Legal group's director questions Oklahoma State University's handling of alleged sexual assaults
Oklahoma State University officials' claim that federal student privacy laws prevented them from notifying police about a series of possible sexual assaults is unfounded, the director of a nonprofit legal assistance group said.
Videoview all videos
Photoview all photos
NewsOK Related Articles
Frank LoMonte, the executive director of the Student Press Law Center, said his organization often looks into cases where colleges and universities clamp down on transparency while citing the Family Educational Rights and Privacy Act, or FERPA.
Although those issues are fairly routine, LoMonte said he thinks OSU's claims are particularly indefensible.
“This one belongs in a class all by itself,” he said.
Stillwater police are investigating a series of alleged sexual assaults involving the FarmHouse fraternity.
Nathan Micheal Cochran, 22, a former member of the fraternity, faces three complaints of sexual battery involving two male OSU students.
OSU officials learned of the allegations Nov. 12, when several male students told officials they'd been sexually assaulted. University officials never contacted police about the matter, but instead held student conduct hearings against Cochran. Those hearings concluded Nov. 30. Cochran was suspended for three years beginning at the end of the fall semester and ordered to have no contact with any of the students who made complaints against him.
Police opened an investigation into the sexual assault cases Dec. 7 after a reporter from the campus newspaper contacted the department with questions about the incidents, said Stillwater police Capt. Randy Dickerson.
That investigation began 31/2 weeks after OSU officials became aware of the incident.
OSU officials have maintained that FERPA requirements wouldn't have allowed them to turn over information about the assault allegations to police. But LoMonte said he doesn't think that's the case.
“The reliance on that is so frivolous that it really calls into question whether they could possibly believe that themselves,” LoMonte said.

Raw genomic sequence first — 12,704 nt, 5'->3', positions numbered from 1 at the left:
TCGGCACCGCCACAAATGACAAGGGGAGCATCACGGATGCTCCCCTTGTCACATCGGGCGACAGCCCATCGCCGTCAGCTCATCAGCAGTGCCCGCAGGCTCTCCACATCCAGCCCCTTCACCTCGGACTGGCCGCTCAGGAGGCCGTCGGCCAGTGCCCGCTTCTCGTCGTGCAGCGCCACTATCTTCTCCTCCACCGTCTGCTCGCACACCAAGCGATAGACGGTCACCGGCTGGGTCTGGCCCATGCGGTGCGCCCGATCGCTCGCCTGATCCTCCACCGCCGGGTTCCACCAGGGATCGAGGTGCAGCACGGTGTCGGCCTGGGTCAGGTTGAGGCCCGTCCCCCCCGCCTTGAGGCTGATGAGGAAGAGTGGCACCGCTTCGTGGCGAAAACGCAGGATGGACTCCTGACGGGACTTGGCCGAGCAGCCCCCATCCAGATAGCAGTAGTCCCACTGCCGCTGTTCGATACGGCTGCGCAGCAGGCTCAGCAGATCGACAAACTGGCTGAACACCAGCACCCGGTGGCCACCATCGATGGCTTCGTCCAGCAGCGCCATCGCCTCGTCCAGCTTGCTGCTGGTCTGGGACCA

The act includes several exceptions that might have allowed OSU officials to turn over information to police, LoMonte said. Among those provisions is one that says the law doesn't prohibit officials from notifying police about possible crimes on campus.
But Gary Clark, OSU's vice president and general counsel, said that provision doesn't override the requirement that the university protect the identities of the victims. University officials could have given Cochran's identity to police immediately after the hearings concluded Nov. 30. Clark said he didn't think that information would have been useful to police.
See our commenting and posting policy.
News Photo Galleriesview all
- 14605Oklahoma tornadoes: The 'Big Dog,' the little boy and the hug that triumphs over tragedy
- 9594Finding Addyson – One family's struggle in the Moore tornado
- 8537Oklahoma tornadoes: Cost, custom keep basements scarce
- 8009Oklahoma tornadoes: Plaza Towers Elementary School teacher shoved students into bathroom as wall collapsed
- 6980Oklahoma tornadoes: Woman meets the military officer who shared the clothes off his back
- 6486Miranda Lambert, Reba McEntire, Vince Gill to join Blake Shelton at "Healing in the Heartland" Oklahoma tornado benefit
- 6299Story behind the photo: Family members describe desperate search for one another after EF5 twister